Two dwarasakhas are noticed one in front of the mandapa and the other in front of the garbhagaha doorjambs. All of them are decorated profusely with more than five sakhas . Ganga and Yamuna always standing with their usual attendants and their vehicle. The stambha sakha (pillar) motifs seem to be very prominent among all sakhas and followed by patra, lata sakhas.
The middle part occupied by seated Vishnu and Lakshmi, holding gadha, and Padma, in right hands and the left hands embracing lakshmi, and with chakra. On either side Brhama along with Brahmani, holding kamandalu and surk, in right hands, and left embracing consort and holding pushtaka(Veda) the other side seated Siva and Parvathi, right hands pushpa and trishula, while left hands embracing Parvati, and having snake. The upper row is shown with Navagrahas.
The centre part mark with mandaraka symbol and on either side series of male and female attendants are showed with holding kalasha in their hands. Once entered inside the mandapa the dwarasakhas also been noticed inside the doorjambs thus it is a twin side dwarasakhas.
Garbhagraha Doorjambs :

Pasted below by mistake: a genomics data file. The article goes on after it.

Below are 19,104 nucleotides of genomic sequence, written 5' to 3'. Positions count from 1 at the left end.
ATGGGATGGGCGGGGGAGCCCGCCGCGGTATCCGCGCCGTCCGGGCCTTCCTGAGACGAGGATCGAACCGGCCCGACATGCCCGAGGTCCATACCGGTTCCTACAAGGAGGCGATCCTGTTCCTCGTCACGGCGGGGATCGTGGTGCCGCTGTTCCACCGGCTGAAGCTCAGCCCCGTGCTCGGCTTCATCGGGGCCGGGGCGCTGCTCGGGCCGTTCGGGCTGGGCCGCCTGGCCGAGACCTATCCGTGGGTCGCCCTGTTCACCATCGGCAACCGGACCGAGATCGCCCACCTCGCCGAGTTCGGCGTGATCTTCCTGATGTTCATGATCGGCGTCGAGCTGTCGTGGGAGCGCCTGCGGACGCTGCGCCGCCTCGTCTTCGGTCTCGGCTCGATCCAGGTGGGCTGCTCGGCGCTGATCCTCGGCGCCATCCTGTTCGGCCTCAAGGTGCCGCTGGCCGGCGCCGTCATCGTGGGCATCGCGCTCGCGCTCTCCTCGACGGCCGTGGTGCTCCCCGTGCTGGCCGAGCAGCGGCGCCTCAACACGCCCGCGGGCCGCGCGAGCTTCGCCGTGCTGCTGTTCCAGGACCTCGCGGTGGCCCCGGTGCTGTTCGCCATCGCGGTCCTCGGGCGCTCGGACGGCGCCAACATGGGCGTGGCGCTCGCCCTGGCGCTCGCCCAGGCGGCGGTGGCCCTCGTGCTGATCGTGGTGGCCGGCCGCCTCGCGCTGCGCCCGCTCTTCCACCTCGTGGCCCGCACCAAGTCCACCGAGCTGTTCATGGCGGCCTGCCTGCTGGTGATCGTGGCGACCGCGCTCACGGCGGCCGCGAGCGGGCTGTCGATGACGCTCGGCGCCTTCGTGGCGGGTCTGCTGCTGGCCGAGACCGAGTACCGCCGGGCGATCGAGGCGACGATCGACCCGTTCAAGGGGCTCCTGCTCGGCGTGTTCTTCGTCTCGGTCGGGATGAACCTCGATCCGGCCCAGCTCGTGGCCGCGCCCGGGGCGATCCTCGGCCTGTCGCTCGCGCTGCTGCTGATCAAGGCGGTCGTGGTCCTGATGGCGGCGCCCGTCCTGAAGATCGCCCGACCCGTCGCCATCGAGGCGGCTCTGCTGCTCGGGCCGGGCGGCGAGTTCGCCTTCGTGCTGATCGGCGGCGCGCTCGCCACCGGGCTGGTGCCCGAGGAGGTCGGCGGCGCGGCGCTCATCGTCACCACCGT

Same likThough many scholars dealt already these famous twin temples situated inside the Gwalior hill fort however the survey carried out by my team will give a detailed description of its architectural and sculptural details, their positions in temple, and their location, direction, and other architectural features below.e the mandapa dwarasakha with standing divinities along with Ganga and Yamuna with their attendants. The main sakha is stambha enriched with intricate carvings, along with patra, lata sakhas.
The centre part is occupied with seated Vishnu in four hands and Brahma, and Siva are shown on either side. Most of their hands are mutilated. Seated Garuda is showed below them at the centre. Above them a row of Navagrahas are shown.
At the centre decorated mandaraka is shown and Ganesha and Kubera are shown on either side. Inside the garbhagraha two pillars and eight pilasters supporting the plain ceilings noticed.
The inscription found on either side of the entrance regarded to be very significant evidence with regard to the genealogy of the Kachchhapaghata dynasty and based on this inscription that this temple was built by grandson of Kirthiraja, Padmapala (c.AD, 1075-1080) founded this grand Vishnu temple, but he died without completing the grand edifice, and Padmapla's nephew and successor Mahipala (c.AD, 1080-1100) who completed the unfinished temple and put up its foundation inscription in AD 1093 which is providing the detailed description of the temple, and constitutes principal source of information for the history of the family. The inscription starts with "Om Padma Nabaya Namah" invoking the name of lord Vishnu.
The sikhara over the sanctum is lost, mandapa are provided with samvarana roof and dharani is decorated with lata-karma and kirtimukhas.
Nandini-dvara double framed of this temple bears the figures of Garuda holding the snake on a lalata bimba flanked by attendants.
Uttaranga: decorated with figures of Brahmanical deities.